Since 1986, the British government, faced with dwindling budgets and growing calls for public accountability, has sought to assess the value of scholarly work in the nation’s universities. Administrators have periodically evaluated the research of most full-time academics employed in British universities, seeking to distribute increasingly scarce funding to those who use it best. How do such attempts to quantify the worth of knowledge change the nature of scholarship?
Juan Pablo Pardo-Guerra examines the effects of quantitative research evaluations on British social scientists, arguing that the mission to measure academic excellence resulted in less diversity and more disciplinary conformity. Combining interviews and original computational analyses, The Quantified Scholar provides a compelling account of how scores, metrics, and standardized research evaluations altered the incentives of scientists and administrators by rewarding forms of scholarship that were closer to established disciplinary canons. In doing so, research evaluations amplified publication hierarchies and longstanding forms of academic prestige to the detriment of diversity. Slowly but surely, they reshaped academic departments, the interests of scholars, the organization of disciplines, and the employment conditions of
Critiquing the effects of quantification on the workplace, this book also presents alternatives to existing forms of evaluation, calling for new forms of vocational solidarity that can challenge entrenched inequality in academia.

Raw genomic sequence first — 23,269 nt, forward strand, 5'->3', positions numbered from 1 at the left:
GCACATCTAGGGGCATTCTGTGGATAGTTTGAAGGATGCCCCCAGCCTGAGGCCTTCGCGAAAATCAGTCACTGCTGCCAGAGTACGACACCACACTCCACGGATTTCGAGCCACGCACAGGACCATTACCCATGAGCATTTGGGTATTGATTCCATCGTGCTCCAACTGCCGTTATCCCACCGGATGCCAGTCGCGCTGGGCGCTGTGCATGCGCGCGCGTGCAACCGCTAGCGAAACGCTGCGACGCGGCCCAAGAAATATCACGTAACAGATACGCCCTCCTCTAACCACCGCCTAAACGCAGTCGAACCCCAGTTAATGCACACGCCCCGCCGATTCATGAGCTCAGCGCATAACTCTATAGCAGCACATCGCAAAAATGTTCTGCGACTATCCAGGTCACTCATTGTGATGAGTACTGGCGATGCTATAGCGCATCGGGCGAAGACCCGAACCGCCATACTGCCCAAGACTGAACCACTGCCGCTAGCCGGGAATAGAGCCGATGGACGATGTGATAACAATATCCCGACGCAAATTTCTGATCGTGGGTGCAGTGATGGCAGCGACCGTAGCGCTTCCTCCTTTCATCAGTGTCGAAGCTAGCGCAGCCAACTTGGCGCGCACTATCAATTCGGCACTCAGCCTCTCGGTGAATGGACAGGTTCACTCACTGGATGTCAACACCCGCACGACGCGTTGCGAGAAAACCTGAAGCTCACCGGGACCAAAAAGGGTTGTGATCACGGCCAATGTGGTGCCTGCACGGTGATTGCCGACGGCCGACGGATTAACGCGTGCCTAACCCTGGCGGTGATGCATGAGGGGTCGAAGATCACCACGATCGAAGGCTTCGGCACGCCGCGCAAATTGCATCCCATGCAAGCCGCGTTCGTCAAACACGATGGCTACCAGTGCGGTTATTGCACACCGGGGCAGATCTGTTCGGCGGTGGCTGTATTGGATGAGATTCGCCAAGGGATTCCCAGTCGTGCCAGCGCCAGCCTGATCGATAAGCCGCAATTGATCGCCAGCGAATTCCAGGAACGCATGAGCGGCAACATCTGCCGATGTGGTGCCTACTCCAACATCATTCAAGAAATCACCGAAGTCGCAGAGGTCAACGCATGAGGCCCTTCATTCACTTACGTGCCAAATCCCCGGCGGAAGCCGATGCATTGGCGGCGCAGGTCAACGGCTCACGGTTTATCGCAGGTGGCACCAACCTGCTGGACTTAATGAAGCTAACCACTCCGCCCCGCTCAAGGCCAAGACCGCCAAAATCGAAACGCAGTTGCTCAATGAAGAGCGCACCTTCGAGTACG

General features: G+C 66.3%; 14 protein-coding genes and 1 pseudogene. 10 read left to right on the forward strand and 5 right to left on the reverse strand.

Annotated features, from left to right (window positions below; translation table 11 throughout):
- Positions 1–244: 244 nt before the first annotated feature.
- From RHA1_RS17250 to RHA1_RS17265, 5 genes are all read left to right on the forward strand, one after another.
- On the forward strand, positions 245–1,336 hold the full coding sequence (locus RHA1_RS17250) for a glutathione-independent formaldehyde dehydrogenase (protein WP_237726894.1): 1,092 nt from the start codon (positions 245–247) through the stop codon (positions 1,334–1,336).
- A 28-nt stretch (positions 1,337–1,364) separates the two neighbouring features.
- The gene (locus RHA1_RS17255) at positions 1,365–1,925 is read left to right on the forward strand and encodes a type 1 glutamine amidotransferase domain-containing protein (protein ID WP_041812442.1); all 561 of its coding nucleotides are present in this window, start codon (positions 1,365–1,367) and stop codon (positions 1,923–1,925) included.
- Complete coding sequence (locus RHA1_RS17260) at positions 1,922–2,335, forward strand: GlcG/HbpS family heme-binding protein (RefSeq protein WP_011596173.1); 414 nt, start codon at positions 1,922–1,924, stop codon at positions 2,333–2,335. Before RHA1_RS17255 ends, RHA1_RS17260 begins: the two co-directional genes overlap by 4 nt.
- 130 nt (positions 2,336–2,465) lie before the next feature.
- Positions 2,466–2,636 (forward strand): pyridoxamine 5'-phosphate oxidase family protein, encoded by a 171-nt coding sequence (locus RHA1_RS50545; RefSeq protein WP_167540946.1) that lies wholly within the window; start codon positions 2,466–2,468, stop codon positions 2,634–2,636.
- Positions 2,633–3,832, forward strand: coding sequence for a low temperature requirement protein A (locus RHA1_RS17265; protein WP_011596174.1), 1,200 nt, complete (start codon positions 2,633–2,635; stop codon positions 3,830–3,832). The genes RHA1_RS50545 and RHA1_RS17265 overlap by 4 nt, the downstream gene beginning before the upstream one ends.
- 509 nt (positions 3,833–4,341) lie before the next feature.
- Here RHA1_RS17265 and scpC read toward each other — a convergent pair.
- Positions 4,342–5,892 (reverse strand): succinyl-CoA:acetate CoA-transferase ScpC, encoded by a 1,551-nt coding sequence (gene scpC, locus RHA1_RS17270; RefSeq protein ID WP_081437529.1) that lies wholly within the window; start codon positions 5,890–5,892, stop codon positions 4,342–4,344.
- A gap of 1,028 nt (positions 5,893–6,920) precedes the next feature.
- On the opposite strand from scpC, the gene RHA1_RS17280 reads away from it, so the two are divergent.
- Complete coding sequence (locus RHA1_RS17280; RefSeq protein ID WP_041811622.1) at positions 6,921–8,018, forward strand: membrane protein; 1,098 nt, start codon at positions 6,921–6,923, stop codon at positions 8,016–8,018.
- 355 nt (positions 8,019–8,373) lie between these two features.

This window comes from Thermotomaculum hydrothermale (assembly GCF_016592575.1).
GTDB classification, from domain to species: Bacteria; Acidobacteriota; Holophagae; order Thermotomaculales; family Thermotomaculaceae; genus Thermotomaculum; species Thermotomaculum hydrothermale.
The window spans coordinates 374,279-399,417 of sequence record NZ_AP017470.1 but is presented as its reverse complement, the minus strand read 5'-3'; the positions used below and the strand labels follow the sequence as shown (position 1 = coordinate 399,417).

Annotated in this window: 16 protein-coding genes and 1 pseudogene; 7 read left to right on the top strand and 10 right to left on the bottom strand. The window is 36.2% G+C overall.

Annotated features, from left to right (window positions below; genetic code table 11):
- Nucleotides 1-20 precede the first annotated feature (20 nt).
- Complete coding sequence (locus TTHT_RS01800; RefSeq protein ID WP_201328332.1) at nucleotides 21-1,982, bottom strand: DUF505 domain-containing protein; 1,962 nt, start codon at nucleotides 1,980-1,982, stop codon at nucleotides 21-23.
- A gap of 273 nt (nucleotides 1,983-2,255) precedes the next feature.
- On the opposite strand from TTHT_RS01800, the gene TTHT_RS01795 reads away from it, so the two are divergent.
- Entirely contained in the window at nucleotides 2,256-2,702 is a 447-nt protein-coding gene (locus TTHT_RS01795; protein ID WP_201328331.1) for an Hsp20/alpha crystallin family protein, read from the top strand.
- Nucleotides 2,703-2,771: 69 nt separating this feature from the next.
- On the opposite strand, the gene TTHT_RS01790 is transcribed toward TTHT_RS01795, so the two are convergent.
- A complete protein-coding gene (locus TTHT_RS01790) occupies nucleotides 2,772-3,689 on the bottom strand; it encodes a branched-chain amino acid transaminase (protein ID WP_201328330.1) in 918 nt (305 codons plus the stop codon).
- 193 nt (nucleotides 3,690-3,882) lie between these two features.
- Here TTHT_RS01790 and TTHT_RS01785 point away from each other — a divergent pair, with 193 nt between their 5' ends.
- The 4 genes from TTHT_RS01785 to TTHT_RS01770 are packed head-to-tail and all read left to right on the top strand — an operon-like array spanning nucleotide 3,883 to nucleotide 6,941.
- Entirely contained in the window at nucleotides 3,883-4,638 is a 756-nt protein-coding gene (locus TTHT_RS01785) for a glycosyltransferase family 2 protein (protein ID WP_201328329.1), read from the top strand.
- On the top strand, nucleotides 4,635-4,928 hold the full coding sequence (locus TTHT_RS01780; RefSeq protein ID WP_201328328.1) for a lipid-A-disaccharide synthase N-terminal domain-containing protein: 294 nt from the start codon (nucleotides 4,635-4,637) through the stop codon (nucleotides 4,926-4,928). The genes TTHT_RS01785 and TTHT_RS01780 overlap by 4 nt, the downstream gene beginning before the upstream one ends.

A sample chapter is available here
Trading floors are a thing of the past. Thanks to a combination of
computers, high-speed networks and algorithms, millions of financial transactions now happen in fractions of a second. This book studies the automation of stock markets in the United Kingdom and the United States of America, identifying the invisible actors, devices, and politics that were central to the creation of electronic trading. In addition to offering a detailed account of how stock exchanges wrestled with technology, the book also invites readers to rethink the nature of markets in modern societies. Markets, it argues, are sites for the creation of relations, and in studying how these relations changed through technology, the book highlights the sources, dynamics, and consequences of automation. In this respect, the book is both a history of automation in finance and a sociological analysis of the way in which automation gradually changed the lives and work of key financial actors.